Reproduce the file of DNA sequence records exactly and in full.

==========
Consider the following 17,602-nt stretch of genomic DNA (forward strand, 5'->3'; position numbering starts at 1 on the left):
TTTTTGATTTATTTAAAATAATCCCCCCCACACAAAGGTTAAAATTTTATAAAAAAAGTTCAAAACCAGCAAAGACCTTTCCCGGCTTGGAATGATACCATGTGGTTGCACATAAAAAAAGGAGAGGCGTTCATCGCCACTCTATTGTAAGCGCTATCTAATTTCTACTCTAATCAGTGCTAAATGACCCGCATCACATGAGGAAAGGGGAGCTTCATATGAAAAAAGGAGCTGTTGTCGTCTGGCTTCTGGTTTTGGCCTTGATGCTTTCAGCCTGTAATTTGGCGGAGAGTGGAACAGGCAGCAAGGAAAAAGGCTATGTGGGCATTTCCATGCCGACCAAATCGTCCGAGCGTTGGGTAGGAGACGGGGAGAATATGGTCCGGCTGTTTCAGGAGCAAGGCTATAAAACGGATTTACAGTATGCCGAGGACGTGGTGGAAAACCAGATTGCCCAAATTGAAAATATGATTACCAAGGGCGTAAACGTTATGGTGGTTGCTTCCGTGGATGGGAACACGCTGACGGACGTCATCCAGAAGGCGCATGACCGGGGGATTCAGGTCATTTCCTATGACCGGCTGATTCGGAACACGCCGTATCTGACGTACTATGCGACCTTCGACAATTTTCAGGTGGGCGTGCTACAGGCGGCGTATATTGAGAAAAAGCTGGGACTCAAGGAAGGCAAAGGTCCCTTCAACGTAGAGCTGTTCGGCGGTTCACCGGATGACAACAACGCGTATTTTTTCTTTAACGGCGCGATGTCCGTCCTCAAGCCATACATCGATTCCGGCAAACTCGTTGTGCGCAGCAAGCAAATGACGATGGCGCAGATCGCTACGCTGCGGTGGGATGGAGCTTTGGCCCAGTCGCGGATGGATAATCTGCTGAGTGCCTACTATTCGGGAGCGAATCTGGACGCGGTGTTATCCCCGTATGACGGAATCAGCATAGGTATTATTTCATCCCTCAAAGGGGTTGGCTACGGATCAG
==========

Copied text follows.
Consider the following 17,602-nt stretch of genomic DNA (forward strand, 5'->3'; position numbering starts at 1 on the left):
TTTTTGATTTATTTAAAATAATCCCCCCCACACAAAGGTTAAAATTTTATAAAAAAAGTTCAAAACCAGCAAAGACCTTTCCCGGCTTGGAATGATACCATGTGGTTGCACATAAAAAAAGGAGAGGCGTTCATCGCCACTCTATTGTAAGCGCTATCTAATTTCTACTCTAATCAGTGCTAAATGACCCGCATCACATGAGGAAAGGGGAGCTTCATATGAAAAAAGGAGCTGTTGTCGTCTGGCTTCTGGTTTTGGCCTTGATGCTTTCAGCCTGTAATTTGGCGGAGAGTGGAACAGGCAGCAAGGAAAAAGGCTATGTGGGCATTTCCATGCCGACCAAATCGTCCGAGCGTTGGGTAGGAGACGGGGAGAATATGGTCCGGCTGTTTCAGGAGCAAGGCTATAAAACGGATTTACAGTATGCCGAGGACGTGGTGGAAAACCAGATTGCCCAAATTGAAAATATGATTACCAAGGGCGTAAACGTTATGGTGGTTGCTTCCGTGGATGGGAACACGCTGACGGACGTCATCCAGAAGGCGCATGACCGGGGGATTCAGGTCATTTCCTATGACCGGCTGATTCGGAACACGCCGTATCTGACGTACTATGCGACCTTCGACAATTTTCAGGTGGGCGTGCTACAGGCGGCGTATATTGAGAAAAAGCTGGGACTCAAGGAAGGCAAAGGTCCCTTCAACGTAGAGCTGTTCGGCGGTTCACCGGATGACAACAACGCGTATTTTTTCTTTAACGGCGCGATGTCCGTCCTCAAGCCATACATCGATTCCGGCAAACTCGTTGTGCGCAGCAAGCAAATGACGATGGCGCAGATCGCTACGCTGCGGTGGGATGGAGCTTTGGCCCAGTCGCGGATGGATAATCTGCTGAGTGCCTACTATTCGGGAGCGAATCTGGACGCGGTGTTATCCCCGTATGACGGAATCAGCATAGGTATTATTTCATCCCTCAAAGGGGTTGGCTACGGATCAG